BWW Interview: Kristin Chenoweth Talks Upcoming Carolina Concerts, 'Trial & Error' and Giving For Good
It's been a busy week for Emmy and Tony Award-winning actress and singer Kristin Chenoweth. First, she hosted the Banff World Media Festival's Rockie Awards, where she ingeniously sang "Bring Him Home" accompanied by Robert Greenblatt, Chairman of NBC. Then she hosted the Kristin Chenoweth Broadway Bootcamp in her hometown of Broken Arrow, Oklahoma, a cause for good, she couldn't be prouder of.
"I'm coming off a high from it," she says. "The whole week is really about growing and learning. It's my favorite week of the year."
"If I can be of any inspiration at all to the younger generation and after that and after that and after that, then I feel like I am doing what I'm supposed to do," she adds. "And it blesses me, as much as I hope they are blessed."
And she's no stranger to giving back. It's as much a part of her DNA as the theater is.
"It goes back to my folks and how I was raised," she says. "It was always like, 'if you get something, you give something in return right away.'"
"And really what they were teaching me is, 'you'll find out what a blessing it is,'" she adds. "So, my favorite thing is to continue the full circle of giving."
Chenoweth credits the support of her parents, along with hard work, for her success.
"I had parents who very much believed in me and so that makes it a little bit different and a little bit easier for a kid to follow their path," she says. "They just said, 'go for it, if it's what you want to do, give yourself a plan and don't be afraid to do any other job.'"
When she was about 12, Chenoweth says her parents asked her piano teacher to listen to her sing. The piano teacher turned her onto the voice staff at the local university where her parents were told she had a prodigy voice and should start with a good voice teacher. But one staff member disagreed.
"One lady, I wish I could remember who it was, said, 'no, I don't think she should start with us, I think she should develop naturally so she doesn't develop bad habits,'" Chenoweth says. "And as a 12-year old, that rang true for me. I wanted lessons bad, but when she said that I was like, 'I think she might be right,' and I didn't do it."
Instead, she spent her childhood doing normal kid stuff like singing in choir, cheerleading, and serving on student council. She says one common misconception about her is that people think she's just like her character, Glinda, from WICKED.
"There is a misconception about me that I was just Miss Popular, and everything was beautiful and flowers and rainbows and unicorns for me growing up, and I was Glinda," she says. "I was actually more, believe it or not, like Elphaba."
Upon graduating from high school, Chenoweth attended Oklahoma City University, where she graduated with a master's in opera performance.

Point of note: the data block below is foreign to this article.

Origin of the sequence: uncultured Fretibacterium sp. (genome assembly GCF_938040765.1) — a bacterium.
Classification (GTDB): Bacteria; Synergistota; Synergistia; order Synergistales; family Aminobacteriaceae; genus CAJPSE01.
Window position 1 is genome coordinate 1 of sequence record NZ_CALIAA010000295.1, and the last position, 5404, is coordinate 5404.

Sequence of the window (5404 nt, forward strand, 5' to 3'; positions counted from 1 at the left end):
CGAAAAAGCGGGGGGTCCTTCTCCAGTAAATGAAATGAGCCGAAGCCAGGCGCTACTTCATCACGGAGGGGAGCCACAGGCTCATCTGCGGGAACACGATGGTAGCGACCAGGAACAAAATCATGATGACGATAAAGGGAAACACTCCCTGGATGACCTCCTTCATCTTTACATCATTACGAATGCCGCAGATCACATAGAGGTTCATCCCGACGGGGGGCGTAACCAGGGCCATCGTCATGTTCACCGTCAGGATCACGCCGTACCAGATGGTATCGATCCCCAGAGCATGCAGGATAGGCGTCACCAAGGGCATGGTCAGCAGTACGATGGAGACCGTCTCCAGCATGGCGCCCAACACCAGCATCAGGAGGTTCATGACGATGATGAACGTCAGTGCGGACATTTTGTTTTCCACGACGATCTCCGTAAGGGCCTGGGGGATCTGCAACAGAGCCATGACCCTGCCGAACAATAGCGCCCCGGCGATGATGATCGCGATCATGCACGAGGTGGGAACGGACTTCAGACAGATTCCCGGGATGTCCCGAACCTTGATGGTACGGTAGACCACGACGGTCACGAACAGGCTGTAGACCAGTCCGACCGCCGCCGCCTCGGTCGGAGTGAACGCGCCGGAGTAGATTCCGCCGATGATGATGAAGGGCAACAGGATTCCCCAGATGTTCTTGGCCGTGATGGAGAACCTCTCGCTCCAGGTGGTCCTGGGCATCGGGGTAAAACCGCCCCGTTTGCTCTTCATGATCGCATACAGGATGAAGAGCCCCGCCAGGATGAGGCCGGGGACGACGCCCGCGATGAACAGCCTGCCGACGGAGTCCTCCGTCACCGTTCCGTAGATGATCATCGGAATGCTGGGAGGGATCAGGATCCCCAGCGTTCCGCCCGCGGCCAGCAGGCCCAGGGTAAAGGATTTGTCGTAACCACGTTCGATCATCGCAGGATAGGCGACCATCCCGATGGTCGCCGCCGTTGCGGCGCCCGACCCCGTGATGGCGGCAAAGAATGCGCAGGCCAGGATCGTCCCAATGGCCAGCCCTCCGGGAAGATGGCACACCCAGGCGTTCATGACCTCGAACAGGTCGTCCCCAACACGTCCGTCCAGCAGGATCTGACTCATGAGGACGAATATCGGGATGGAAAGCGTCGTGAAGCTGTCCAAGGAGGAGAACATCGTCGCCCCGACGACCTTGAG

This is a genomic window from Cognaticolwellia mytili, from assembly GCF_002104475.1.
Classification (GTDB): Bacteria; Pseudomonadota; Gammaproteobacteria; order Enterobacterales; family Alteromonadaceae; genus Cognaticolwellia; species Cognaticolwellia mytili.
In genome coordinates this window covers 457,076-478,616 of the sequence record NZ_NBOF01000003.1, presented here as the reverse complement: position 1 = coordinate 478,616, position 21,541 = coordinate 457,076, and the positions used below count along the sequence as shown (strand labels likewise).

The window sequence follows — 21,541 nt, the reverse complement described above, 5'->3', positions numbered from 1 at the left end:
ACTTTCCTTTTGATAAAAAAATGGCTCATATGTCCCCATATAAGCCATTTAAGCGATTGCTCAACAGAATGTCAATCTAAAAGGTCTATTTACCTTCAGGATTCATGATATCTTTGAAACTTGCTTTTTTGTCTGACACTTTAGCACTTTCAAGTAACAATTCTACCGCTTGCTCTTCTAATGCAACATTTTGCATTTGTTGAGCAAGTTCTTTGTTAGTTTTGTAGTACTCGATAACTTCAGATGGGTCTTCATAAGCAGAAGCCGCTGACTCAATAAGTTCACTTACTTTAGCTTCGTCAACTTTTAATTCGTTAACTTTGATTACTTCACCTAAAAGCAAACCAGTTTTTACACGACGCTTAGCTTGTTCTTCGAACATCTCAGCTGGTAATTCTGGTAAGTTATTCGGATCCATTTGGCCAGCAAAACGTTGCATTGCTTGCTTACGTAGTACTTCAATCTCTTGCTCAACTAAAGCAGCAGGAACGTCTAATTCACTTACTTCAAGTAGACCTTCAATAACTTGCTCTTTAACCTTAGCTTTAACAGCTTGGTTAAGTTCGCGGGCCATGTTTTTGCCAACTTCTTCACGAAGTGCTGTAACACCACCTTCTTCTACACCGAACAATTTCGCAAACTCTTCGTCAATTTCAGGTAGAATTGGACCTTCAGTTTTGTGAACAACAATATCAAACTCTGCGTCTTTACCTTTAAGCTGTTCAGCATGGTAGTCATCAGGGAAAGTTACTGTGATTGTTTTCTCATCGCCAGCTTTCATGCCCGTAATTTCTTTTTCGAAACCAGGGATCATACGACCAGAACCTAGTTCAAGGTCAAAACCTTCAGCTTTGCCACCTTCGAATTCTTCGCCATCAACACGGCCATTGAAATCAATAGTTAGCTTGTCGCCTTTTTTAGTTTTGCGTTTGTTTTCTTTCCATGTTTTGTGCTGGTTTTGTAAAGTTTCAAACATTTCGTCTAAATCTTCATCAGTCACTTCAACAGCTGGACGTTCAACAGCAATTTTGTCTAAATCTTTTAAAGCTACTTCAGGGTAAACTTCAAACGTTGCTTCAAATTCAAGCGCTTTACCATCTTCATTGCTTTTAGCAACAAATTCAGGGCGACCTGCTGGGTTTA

"What comes most naturally to me when I open my mouth and sing is full-on operetta soprano," she says. "But what's in my heart is country music."
And it's that eclectic mix of music that audiences in both Boone and Asheville can expect to hear when Chenoweth performs in concert later this year.
"I think people can expect a little bit of everything, which with my taste, that seems about right," she says. "I'm really living in the world of Don Henley lately, and of course Dolly Parton, that's my favorite, so there will be Don Henley and Dolly Parton, new stuff, not stuff I've done before."
And she'll sing fan favorites with a twist.
"As artists, we should be so lucky in our lifetime to have a song that's attached to us, and I have a couple of them," she says. "So, I'm going to sing 'Popular' but it just may not be as Glinda. It might be about somebody or maybe in a different language. I've done them all. I'm always looking for new ways to sing it."
"I do really enjoy the concert work because I get to sing what I want to sing," she adds. "I enjoy taking the audience on a ride."
Next month, television viewers can see Chenoweth on the second season of NBC's "Trial & Error" where she plays Lavinia Peck-Foster, an eccentric first lady who finds herself accused of murdering her husband.
"The reason I love shows like 'Trial and Error' is they are a unique voice," says Chenoweth. "You know, it's in Mel Brooks' territory, so of course, I'm going to understand that planet."
"I feel it an honor that I get to do such zany, awesome quirky, television, because it's dialed up, but dialed down," she adds. "And I do enjoy walking that line on TV and finding that balance."
Chenoweth says she is also looking forward to returning to the theater and is attached to several projects that are in development, including a musical version of the 1980's film "Death Becomes Her" and a story about Tammy Faye Bakker.
"I don't think I've done my best thing yet maybe," she says. "I think it's being written now."
Chenoweth will perform her concert "An Intimate Evening with Kristin Chenoweth" on August 4th at The Schaefer Center for the Performing Arts in Boone as part of An Appalachian Summer Festival. For more information and tickets visit: http://appsummer.org/schedule/id/kristin-chenoweth.
She will also be performing at The US Cellular Center in Asheville on October 7th. For more information and tickets visit: https://www.uscellularcenterasheville.com/event/kristin-chenoweth/.
For Chenoweth's complete concert schedule visit: https://www.officialkristinchenoweth.com/.
Photo by Bryan Kasm